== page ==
Community-Control Theory And Community Control Programs

930 Words 4 Pages
Community-Control Programs as Part of Deterrence The use of deterrence theory has also been applied to community-control programs, specifically during the reform of the correctional system that involved the abandonment of rehabilitation (Cullen & Jonson, 2017). The movement gained support from both conservatives and liberals for its ability to be both tough on offenders but also limit the number of people sent to prisons, which provided cost-savings (Cullen & Jonson, 2017). Community-control programs, also known as intermediate punishments, instilled that if offenders were rigorously supervised and under threat of punishment, they were less likely to recidivate (Cullen & Jonson, 2017). A number of programs were developed including intensive …show more content…
Findings of the study showed that ISPs do not control crime any better than routine supervision, nor were ISPs more effective in limiting recidivism when compared to clients in control groups (Petersilia & Turner, 1993). In addition, Petersilia & Turner (1993) came to the conclusion that it is hard to make an argument in favor of ISPs over prison because of its failure to control crime. ISPs were more effective at detecting technical violations during probation, but this was due to the intense monitoring of the offender during the sentence (Petersilia & Turner, 1993). This means ISPs fail to reduce prison overcrowding, nor do they save money. However, there was one silver lining within the study as evidence showed that when the program involved an element of treatment, recidivism was reduced (Petersilia & Turner, 1993). In total, the RAND study showed that ISPs centered on intense supervision and control have little impact on recidivism as it does little to deter …show more content…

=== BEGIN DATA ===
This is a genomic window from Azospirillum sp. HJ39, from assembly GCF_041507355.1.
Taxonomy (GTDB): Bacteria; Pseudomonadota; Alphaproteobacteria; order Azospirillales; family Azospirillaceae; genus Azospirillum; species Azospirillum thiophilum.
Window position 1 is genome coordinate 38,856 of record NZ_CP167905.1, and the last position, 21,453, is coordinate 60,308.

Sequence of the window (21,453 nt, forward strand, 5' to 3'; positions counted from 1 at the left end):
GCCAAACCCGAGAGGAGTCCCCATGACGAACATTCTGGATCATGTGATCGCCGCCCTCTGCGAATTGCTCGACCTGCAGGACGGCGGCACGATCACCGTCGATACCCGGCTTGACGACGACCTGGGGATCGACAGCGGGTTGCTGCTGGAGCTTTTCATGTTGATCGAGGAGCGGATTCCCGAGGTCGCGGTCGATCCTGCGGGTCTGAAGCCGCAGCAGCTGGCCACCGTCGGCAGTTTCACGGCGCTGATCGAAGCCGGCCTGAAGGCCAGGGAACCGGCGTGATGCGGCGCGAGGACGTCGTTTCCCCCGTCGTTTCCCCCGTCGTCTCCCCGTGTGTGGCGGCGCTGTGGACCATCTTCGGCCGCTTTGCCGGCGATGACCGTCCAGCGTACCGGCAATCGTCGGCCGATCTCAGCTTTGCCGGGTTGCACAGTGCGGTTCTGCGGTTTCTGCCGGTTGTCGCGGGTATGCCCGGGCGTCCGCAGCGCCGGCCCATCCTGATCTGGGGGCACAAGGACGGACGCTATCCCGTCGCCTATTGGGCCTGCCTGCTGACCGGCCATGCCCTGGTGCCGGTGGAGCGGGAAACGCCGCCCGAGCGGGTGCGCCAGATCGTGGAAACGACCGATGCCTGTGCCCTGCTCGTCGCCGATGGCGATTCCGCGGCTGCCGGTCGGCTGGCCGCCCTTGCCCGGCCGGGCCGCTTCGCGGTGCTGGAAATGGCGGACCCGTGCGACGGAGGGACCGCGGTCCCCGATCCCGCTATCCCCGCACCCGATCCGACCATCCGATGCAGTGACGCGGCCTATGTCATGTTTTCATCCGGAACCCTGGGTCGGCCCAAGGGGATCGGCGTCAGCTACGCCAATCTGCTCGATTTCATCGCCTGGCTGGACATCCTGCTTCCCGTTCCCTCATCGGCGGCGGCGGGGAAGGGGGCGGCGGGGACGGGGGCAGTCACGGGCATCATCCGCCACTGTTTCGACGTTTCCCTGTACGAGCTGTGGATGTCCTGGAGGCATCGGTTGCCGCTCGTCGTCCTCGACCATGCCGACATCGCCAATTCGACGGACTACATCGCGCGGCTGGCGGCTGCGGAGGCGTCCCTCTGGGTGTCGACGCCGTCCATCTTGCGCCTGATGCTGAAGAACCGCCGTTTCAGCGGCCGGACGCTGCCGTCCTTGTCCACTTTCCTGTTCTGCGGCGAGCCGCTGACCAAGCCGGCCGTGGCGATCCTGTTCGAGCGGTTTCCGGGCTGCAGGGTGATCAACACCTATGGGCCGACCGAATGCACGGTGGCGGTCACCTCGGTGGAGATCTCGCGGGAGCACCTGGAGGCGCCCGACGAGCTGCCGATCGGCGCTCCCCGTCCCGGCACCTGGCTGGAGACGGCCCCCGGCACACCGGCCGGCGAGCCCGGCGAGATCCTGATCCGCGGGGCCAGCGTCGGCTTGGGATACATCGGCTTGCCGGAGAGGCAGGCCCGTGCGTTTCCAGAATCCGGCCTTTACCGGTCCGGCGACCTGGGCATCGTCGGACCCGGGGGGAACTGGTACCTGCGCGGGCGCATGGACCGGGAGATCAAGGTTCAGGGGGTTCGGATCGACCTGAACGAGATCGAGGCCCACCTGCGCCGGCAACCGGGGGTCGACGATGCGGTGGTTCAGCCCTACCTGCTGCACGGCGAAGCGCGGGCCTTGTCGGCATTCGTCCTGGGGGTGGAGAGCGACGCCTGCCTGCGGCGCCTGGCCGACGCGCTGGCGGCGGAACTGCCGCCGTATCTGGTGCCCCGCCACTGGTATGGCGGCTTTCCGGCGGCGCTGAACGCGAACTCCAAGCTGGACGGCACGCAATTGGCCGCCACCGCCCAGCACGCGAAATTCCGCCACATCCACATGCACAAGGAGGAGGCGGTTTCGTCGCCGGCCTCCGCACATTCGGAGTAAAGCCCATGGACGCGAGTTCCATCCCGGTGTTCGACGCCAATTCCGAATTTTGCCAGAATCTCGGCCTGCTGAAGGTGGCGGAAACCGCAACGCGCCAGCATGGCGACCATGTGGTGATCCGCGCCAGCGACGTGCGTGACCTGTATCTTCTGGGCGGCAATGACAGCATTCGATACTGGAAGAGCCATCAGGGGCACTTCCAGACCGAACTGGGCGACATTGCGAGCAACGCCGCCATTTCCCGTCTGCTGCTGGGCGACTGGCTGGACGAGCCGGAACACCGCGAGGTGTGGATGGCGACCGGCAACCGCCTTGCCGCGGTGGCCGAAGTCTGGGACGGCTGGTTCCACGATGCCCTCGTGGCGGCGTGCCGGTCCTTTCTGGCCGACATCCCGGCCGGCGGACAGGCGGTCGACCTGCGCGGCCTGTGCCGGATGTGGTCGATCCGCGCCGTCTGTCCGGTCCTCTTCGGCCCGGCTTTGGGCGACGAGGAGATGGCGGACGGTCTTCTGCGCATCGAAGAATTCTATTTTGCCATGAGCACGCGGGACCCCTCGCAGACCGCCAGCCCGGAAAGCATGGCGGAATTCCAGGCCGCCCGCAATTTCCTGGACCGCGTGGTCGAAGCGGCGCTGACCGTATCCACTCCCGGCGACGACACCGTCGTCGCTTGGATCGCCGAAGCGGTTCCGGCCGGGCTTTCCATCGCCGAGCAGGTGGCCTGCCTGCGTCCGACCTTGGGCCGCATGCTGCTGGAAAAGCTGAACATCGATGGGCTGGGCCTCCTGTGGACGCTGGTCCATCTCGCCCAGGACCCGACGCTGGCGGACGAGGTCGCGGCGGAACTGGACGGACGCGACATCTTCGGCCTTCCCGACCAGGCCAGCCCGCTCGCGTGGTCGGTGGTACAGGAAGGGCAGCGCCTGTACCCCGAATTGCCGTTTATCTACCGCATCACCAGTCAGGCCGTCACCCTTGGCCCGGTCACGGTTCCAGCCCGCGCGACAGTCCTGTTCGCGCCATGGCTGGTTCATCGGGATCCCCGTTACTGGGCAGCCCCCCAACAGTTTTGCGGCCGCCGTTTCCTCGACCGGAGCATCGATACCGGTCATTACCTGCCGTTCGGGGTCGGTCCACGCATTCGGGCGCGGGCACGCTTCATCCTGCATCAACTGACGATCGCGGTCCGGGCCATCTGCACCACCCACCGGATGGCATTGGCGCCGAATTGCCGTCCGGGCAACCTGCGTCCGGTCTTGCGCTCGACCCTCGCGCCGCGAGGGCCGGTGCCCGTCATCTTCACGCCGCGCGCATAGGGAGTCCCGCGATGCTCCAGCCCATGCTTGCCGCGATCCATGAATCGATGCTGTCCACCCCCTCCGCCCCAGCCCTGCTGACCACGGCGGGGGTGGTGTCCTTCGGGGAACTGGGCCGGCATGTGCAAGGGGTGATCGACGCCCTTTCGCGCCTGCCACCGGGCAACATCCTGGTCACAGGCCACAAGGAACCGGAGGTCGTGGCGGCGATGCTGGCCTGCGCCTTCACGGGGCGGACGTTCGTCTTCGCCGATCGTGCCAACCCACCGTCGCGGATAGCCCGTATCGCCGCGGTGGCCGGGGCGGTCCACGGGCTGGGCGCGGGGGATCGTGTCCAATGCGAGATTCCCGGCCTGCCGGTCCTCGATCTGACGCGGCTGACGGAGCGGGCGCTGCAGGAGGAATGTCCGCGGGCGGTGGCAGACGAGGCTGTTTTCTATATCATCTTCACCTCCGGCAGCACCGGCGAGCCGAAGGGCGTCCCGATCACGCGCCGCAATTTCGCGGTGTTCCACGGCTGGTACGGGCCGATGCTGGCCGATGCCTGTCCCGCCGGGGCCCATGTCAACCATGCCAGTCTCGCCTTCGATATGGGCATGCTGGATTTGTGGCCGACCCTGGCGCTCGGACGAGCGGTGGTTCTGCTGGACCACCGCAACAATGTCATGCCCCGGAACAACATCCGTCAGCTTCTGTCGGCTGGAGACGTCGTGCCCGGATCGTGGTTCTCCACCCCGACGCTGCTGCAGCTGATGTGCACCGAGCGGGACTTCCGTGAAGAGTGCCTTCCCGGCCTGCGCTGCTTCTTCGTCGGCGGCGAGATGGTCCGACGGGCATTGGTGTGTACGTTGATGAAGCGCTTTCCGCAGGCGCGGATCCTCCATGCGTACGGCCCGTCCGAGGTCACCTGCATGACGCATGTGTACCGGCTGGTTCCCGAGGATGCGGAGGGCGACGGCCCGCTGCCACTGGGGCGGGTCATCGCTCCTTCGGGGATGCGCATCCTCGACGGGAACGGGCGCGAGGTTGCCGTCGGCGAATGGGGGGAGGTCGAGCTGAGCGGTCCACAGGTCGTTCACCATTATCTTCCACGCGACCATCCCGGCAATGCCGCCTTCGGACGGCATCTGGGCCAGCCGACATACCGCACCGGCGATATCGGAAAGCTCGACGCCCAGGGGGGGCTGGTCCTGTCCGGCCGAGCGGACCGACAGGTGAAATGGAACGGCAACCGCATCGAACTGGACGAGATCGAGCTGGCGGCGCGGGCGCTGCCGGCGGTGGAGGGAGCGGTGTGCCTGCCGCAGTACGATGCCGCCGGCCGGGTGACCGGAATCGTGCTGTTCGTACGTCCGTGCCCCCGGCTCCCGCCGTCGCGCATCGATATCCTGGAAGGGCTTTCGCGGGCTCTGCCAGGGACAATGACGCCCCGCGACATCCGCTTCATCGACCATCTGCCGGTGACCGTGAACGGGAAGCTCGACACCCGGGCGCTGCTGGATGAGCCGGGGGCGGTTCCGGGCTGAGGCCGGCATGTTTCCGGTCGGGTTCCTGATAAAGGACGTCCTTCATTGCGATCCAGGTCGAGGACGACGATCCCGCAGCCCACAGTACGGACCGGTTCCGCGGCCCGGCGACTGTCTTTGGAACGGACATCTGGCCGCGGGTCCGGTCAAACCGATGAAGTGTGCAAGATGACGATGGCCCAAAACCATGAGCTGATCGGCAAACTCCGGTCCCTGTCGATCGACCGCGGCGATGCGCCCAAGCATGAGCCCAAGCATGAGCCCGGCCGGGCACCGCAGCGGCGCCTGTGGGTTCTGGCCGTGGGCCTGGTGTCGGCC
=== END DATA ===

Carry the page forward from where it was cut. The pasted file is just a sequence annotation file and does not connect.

As a result, it is unknown whether incapacitation works better than another strategy, such as a rehabilitation program. Instead, incapacitation effects compare an offender’s stay in prison to simply being free with no control. Thus, the research about incapacitation effects is inherently flawed, for it fails to reveal whether it works better then other possible intervention techniques (Cullen & Jonson, 2017). There is little reason to doubt whether an incapacitation effects exists, but whether it is the best course of action for reducing crime is still up for substantial debate. The correctional system simply needs more research comparing theories (Cullen & Jonson, 2017). Based on the evidence, the correctional system’s focus of getting tough on crime through retribution, deterrence, and incapacitation has produced discouraging results. While these theories will likely to continue to play a role in the system’s response to offenders, research has made it clear that alternatives such as rehabilitation offer more hope to reducing

Related Documents